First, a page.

Sonia Rykiel, who died yesterday at the age of 86, defined the whole idea of French chic in all its sexy, sassy, nonchalant, slightly arrogant glory. In many ways she took up where Coco Chanel left off, giving women permission to be gamine, boyish and free. It is no coincidence that her first shop at the epicentre of Paris’s lefty, arty bohemian scene on Rue de Grenelle in St Germain, opened in May 1968, the same year the students were storming the barricades.
Hers was an altogether new attitude for a designer, one she shared with Mary Quant in London, who had been busy making hot pants and mini skirts during the same period, designed so that women weren’t restricted by their clothes. “1968 was the beginning of the hippie movement in fashion,” she told W magazine in 1997. “That movement made fashion change completely. It was not necessary to be always dressed up. You could be dressed the way you wanted – it was absolute freedom.”
For Rykiel, femininity was about being at one with your sexuality, but not defined by it. Her knitwear moved with the body, not against it. Her trademark stripes – often with disco Lurex knitted into them – were sporty and fun. She never took clothes too seriously; rather, they were there to service a woman’s life. Her knitwear was never encumbered with padded shoulders, she made folky quilted jackets long before Isabel Marant, and she liked to (literally) turn clothes inside out and expose the seams. She was also the first designer to make clothes for a mass-market mail order company – Les 3 Suisses in France – and the company went on to collaborate with La Redoute in 1995 and H&M in 2009. In many ways, she was one of the first to recognise that fashion designer needed to climb down from their ivory towers and offer affordability in fashion.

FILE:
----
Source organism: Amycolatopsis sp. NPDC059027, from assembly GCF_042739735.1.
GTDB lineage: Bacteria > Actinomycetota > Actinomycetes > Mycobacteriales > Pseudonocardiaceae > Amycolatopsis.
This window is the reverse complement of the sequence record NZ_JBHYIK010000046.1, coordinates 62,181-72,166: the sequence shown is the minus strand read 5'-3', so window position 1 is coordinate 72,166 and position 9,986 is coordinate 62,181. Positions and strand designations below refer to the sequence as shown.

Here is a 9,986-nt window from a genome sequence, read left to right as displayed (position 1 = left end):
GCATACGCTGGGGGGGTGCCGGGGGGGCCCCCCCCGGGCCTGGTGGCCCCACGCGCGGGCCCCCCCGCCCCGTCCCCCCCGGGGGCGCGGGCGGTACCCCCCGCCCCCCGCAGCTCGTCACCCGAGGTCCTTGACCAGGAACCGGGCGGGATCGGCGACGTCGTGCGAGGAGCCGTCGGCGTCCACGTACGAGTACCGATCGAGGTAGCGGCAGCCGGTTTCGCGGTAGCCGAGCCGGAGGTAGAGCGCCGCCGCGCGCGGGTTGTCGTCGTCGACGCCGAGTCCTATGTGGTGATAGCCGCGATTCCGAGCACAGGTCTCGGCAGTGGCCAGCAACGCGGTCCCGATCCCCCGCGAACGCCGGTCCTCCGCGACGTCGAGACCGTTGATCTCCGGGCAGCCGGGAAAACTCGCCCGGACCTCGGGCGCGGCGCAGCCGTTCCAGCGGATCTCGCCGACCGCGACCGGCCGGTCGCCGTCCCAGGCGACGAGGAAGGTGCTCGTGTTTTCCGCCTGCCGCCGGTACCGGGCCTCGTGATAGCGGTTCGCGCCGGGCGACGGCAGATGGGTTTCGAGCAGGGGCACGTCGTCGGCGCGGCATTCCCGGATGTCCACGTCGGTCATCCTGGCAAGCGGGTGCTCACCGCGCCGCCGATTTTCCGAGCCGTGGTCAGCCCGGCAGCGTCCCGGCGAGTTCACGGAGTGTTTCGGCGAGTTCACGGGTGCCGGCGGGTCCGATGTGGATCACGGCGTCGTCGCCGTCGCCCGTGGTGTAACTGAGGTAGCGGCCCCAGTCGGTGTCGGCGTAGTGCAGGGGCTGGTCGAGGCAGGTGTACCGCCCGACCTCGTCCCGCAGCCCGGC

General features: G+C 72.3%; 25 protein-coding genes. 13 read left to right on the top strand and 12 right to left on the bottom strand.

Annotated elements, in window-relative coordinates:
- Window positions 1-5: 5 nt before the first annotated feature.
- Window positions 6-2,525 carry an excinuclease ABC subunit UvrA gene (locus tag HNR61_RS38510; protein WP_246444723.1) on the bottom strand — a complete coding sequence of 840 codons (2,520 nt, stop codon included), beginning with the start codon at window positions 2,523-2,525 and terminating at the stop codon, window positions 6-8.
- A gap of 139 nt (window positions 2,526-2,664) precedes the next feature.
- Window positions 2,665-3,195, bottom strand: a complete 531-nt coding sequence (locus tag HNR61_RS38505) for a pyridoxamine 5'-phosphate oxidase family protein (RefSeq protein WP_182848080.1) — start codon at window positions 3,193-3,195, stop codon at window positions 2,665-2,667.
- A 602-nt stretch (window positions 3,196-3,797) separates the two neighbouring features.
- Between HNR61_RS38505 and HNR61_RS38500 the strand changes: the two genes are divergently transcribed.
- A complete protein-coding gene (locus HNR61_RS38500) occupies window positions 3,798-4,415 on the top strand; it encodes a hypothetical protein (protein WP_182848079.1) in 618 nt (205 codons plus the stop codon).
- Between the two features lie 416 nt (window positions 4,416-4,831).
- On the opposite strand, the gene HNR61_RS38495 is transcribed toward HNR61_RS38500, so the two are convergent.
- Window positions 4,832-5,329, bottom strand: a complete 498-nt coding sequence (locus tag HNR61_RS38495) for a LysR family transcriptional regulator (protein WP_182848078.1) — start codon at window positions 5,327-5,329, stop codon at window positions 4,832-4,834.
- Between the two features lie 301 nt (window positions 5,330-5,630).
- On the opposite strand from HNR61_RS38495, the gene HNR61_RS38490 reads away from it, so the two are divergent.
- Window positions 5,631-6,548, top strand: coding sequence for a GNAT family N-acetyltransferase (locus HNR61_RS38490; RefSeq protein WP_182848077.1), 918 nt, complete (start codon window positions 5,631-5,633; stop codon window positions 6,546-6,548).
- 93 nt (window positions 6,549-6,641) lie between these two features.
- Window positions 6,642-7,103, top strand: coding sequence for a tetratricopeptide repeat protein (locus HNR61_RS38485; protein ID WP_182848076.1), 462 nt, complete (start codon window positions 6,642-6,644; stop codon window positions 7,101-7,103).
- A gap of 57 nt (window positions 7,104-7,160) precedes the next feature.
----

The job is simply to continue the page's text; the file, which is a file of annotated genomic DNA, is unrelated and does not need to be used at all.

When the company also started selling lingerie, erotica and sex toys on Rue de Grenelle in 2002, Rykiel’s daugher, Nathalie said: “My mother strove to liberate women. [Forty] years ago, she told them to ditch their bras under her little poor-boy sweaters. She told them to embrace liberty. Now we are being provocative in another way.” It didn’t translate quite so well when it crossed the channel. English women were still not quite so liberal and unfettered as their French sisters.
It was, of course, quintessentially French. The first garment she made was a maternity dress for herself: a sweater dress (although she didn’t actually knit) that showed off her pregnancy in all its glory. She revelled in the female body and wanted to accentuate its curves – not to make women feel self-conscious but so they could say: “This is who I am. Aren’t I sexy and powerful!” Unlike the harder sexual appeal of a Saint Laurent sheer blouse with a tuxedo suit, Rykiel’s sexuality came from a woman’s perspective. These were clothes to make women feel sensual and natural. The true French woman would wear a Rykiel skinny rib jumper without a bra. It would be like a second skin.
In 1971, Rykiel launched her first slogan sweater with the word “SENSUOUS” emblazoned across it. It summed up her attitude perfectly – as well as that of her loyal followers who had found a kindred spirit in this bohemian French woman with her cloud of red hair and her smoky grey eyes.